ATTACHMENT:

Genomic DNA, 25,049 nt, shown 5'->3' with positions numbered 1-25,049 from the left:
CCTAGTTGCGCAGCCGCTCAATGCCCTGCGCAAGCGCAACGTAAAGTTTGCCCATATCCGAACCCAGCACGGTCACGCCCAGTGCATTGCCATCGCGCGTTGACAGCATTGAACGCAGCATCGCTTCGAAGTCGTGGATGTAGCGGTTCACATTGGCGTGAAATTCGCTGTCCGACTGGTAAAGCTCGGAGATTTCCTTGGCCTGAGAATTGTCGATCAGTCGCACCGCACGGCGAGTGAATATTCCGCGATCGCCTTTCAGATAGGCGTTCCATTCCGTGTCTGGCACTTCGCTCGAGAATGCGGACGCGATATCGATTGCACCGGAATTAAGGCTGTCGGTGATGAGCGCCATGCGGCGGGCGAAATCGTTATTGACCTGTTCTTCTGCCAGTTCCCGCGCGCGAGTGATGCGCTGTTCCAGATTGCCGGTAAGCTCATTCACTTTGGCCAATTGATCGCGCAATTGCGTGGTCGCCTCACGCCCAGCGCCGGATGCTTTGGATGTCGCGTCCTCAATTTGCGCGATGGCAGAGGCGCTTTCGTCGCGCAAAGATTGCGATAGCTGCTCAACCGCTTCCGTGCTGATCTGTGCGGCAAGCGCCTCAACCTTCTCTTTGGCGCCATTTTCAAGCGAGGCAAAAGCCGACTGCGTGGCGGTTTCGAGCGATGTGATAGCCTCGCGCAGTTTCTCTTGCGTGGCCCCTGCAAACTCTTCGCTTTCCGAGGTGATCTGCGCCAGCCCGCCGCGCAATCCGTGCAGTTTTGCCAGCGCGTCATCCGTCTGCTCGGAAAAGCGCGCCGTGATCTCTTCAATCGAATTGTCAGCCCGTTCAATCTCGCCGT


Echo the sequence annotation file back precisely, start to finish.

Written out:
Genomic DNA, 25,049 nt, shown 5'->3' with positions numbered 1-25,049 from the left:
CCTAGTTGCGCAGCCGCTCAATGCCCTGCGCAAGCGCAACGTAAAGTTTGCCCATATCCGAACCCAGCACGGTCACGCCCAGTGCATTGCCATCGCGCGTTGACAGCATTGAACGCAGCATCGCTTCGAAGTCGTGGATGTAGCGGTTCACATTGGCGTGAAATTCGCTGTCCGACTGGTAAAGCTCGGAGATTTCCTTGGCCTGAGAATTGTCGATCAGTCGCACCGCACGGCGAGTGAATATTCCGCGATCGCCTTTCAGATAGGCGTTCCATTCCGTGTCTGGCACTTCGCTCGAGAATGCGGACGCGATATCGATTGCACCGGAATTAAGGCTGTCGGTGATGAGCGCCATGCGGCGGGCGAAATCGTTATTGACCTGTTCTTCTGCCAGTTCCCGCGCGCGAGTGATGCGCTGTTCCAGATTGCCGGTAAGCTCATTCACTTTGGCCAATTGATCGCGCAATTGCGTGGTCGCCTCACGCCCAGCGCCGGATGCTTTGGATGTCGCGTCCTCAATTTGCGCGATGGCAGAGGCGCTTTCGTCGCGCAAAGATTGCGATAGCTGCTCAACCGCTTCCGTGCTGATCTGTGCGGCAAGCGCCTCAACCTTCTCTTTGGCGCCATTTTCAAGCGAGGCAAAAGCCGACTGCGTGGCGGTTTCGAGCGATGTGATAGCCTCGCGCAGTTTCTCTTGCGTGGCCCCTGCAAACTCTTCGCTTTCCGAGGTGATCTGCGCCAGCCCGCCGCGCAATCCGTGCAGTTTTGCCAGCGCGTCATCCGTCTGCTCGGAAAAGCGCGCCGTGATCTCTTCAATCGAATTGTCAGCCCGTTCAATCTCGCCGT